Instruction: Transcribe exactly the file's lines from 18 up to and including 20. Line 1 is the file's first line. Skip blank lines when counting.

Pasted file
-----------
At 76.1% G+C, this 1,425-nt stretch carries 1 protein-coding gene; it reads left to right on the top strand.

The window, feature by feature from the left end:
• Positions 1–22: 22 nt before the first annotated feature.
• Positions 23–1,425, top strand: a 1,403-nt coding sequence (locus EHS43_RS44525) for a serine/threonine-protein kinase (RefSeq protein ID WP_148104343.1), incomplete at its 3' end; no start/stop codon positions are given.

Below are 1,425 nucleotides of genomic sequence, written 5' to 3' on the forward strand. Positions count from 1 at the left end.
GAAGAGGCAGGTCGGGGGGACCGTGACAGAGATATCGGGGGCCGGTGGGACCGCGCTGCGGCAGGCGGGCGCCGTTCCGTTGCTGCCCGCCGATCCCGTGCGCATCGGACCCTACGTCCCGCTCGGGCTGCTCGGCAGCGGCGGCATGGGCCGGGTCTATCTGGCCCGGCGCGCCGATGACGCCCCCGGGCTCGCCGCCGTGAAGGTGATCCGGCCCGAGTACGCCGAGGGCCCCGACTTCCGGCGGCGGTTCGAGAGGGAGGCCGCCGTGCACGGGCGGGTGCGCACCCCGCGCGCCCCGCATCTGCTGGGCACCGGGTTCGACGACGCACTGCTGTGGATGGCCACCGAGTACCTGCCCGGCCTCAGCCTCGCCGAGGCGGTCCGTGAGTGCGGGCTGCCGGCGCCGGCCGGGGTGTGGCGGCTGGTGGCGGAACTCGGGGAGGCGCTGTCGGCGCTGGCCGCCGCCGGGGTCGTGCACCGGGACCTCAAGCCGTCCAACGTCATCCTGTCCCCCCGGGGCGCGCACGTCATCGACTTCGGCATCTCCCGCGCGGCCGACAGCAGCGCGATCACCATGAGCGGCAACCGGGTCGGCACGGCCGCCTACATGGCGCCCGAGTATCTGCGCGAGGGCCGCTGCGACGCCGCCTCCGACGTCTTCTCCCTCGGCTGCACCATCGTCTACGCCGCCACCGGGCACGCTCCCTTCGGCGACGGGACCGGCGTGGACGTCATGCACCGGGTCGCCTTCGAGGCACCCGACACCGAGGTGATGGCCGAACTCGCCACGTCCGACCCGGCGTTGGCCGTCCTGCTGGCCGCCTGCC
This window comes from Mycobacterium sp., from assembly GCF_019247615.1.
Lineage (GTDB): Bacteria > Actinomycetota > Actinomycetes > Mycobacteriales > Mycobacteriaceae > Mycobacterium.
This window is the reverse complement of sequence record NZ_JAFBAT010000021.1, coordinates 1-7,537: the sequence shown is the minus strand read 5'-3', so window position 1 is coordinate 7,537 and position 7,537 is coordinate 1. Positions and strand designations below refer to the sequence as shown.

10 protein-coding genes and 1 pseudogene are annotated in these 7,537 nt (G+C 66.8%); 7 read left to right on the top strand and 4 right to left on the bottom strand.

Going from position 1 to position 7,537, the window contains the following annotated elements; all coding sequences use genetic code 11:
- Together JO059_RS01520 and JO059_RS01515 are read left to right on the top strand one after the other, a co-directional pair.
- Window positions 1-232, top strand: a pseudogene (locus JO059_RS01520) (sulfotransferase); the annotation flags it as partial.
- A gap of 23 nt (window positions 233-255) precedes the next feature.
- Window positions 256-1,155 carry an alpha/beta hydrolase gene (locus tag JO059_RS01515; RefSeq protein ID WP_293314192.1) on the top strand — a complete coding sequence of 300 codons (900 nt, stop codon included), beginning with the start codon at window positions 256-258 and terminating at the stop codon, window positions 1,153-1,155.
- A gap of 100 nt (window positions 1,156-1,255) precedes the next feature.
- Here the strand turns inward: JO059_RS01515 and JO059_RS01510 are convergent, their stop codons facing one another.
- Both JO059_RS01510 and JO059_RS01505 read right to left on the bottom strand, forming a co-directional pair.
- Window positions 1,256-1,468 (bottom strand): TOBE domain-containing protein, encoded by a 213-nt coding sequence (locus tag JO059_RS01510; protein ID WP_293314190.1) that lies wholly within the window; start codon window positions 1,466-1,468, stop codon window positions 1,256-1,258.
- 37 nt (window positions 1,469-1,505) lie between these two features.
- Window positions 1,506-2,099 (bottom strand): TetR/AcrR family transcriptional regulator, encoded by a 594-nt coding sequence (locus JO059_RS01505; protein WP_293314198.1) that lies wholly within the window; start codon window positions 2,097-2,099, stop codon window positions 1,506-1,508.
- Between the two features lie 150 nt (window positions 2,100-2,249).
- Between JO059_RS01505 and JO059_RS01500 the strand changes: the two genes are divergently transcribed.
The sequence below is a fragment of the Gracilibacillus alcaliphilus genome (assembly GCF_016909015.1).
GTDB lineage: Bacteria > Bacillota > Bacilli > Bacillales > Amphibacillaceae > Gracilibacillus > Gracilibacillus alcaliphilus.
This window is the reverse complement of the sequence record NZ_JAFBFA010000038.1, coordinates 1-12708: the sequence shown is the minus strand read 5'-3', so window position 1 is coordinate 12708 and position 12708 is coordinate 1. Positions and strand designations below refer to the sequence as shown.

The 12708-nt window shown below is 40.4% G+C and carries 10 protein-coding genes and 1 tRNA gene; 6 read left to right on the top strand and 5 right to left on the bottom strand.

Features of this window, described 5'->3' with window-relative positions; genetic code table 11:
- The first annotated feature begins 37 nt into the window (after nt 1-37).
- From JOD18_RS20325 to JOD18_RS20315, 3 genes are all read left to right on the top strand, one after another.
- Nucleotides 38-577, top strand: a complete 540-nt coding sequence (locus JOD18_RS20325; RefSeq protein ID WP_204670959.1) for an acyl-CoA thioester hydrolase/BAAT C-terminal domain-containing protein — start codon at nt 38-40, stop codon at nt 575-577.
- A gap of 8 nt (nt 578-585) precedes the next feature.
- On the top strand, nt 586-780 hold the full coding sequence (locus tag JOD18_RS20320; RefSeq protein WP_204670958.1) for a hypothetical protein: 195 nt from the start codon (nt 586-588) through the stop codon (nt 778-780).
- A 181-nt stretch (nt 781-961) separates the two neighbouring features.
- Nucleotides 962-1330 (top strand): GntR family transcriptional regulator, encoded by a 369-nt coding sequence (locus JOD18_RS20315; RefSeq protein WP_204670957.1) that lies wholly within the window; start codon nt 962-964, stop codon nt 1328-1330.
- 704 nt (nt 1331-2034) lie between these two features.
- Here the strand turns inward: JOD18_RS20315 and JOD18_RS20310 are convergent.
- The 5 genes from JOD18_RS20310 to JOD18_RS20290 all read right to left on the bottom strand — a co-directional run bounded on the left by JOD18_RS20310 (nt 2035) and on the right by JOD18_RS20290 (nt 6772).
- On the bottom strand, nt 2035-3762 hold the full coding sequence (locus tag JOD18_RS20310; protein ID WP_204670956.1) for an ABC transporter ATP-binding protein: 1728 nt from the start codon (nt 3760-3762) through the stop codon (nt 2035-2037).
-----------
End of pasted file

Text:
- Both JO059_RS01510 and JO059_RS01505 read right to left on the bottom strand, forming a co-directional pair.
- Window positions 1,256-1,468 (bottom strand): TOBE domain-containing protein, encoded by a 213-nt coding sequence (locus tag JO059_RS01510; protein ID WP_293314190.1) that lies wholly within the window; start codon window positions 1,466-1,468, stop codon window positions 1,256-1,258.
- 37 nt (window positions 1,469-1,505) lie between these two features.